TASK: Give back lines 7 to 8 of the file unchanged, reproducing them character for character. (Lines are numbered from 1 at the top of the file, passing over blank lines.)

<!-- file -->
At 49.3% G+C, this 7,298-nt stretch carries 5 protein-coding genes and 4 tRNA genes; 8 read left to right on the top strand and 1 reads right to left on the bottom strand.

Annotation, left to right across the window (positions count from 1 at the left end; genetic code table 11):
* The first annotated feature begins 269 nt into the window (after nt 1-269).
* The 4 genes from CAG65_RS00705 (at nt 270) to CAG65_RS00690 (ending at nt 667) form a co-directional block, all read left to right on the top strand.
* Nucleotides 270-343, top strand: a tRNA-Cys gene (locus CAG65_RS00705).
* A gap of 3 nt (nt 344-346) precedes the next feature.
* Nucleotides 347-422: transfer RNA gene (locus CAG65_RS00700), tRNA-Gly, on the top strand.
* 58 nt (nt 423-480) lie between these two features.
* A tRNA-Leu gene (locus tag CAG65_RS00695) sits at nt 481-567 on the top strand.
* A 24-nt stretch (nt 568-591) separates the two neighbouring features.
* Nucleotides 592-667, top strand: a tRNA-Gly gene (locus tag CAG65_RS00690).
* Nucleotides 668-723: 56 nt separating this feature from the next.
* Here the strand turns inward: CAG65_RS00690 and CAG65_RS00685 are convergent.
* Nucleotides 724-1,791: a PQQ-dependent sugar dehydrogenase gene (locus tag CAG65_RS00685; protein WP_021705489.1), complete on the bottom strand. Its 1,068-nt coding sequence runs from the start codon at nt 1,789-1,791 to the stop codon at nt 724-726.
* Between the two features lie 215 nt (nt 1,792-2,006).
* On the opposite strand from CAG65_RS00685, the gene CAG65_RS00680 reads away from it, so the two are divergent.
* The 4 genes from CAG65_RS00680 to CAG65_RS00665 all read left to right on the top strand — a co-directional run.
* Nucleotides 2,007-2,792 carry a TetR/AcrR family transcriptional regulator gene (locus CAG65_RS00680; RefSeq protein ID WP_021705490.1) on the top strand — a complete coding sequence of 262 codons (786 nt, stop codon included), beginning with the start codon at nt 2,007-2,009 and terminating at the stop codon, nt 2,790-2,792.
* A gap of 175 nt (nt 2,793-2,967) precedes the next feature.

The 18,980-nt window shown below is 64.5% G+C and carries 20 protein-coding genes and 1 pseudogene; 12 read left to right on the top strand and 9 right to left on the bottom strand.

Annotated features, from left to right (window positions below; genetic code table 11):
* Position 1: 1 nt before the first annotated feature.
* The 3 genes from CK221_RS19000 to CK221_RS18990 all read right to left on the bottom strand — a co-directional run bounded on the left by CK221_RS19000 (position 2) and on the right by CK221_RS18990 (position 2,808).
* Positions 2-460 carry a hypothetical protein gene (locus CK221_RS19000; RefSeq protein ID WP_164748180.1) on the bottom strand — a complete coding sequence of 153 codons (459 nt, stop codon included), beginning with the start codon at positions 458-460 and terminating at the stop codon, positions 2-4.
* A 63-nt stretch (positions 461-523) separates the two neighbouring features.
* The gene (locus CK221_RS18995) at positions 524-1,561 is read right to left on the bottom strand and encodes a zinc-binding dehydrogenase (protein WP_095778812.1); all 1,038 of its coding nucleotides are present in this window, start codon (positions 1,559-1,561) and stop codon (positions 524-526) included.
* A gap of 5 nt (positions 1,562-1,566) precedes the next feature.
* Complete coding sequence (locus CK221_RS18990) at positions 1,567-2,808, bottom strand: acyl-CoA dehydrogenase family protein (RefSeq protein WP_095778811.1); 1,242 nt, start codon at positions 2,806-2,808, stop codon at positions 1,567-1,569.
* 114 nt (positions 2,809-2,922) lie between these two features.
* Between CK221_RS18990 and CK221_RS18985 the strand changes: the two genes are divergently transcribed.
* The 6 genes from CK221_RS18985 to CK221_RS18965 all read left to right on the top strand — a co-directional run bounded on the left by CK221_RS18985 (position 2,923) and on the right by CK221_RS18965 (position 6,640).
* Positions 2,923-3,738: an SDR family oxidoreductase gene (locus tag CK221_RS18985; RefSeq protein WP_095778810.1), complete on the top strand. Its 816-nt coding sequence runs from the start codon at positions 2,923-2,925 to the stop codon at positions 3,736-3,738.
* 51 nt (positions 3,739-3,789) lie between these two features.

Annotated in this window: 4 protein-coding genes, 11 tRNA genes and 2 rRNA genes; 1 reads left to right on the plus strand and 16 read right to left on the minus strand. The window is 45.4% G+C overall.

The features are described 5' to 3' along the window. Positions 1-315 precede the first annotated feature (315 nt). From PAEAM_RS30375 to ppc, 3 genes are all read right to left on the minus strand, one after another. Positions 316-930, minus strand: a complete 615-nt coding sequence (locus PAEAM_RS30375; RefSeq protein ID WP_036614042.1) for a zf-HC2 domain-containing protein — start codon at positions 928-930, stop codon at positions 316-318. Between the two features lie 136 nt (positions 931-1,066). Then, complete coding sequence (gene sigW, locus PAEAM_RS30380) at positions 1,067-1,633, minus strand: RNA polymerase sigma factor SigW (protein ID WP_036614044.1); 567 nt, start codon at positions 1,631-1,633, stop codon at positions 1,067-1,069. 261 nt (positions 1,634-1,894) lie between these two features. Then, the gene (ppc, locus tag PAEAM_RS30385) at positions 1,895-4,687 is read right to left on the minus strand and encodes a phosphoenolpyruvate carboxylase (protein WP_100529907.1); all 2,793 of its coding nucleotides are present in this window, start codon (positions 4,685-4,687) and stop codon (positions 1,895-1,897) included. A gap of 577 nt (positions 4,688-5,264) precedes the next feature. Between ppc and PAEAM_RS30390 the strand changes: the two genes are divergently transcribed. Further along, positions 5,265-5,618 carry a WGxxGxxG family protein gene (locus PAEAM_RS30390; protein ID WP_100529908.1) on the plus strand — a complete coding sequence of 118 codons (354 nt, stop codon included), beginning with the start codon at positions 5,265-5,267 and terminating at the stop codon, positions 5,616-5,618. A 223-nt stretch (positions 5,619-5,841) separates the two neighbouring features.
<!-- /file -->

* Nucleotides 347-422: transfer RNA gene (locus CAG65_RS00700), tRNA-Gly, on the top strand.
* 58 nt (nt 423-480) lie between these two features.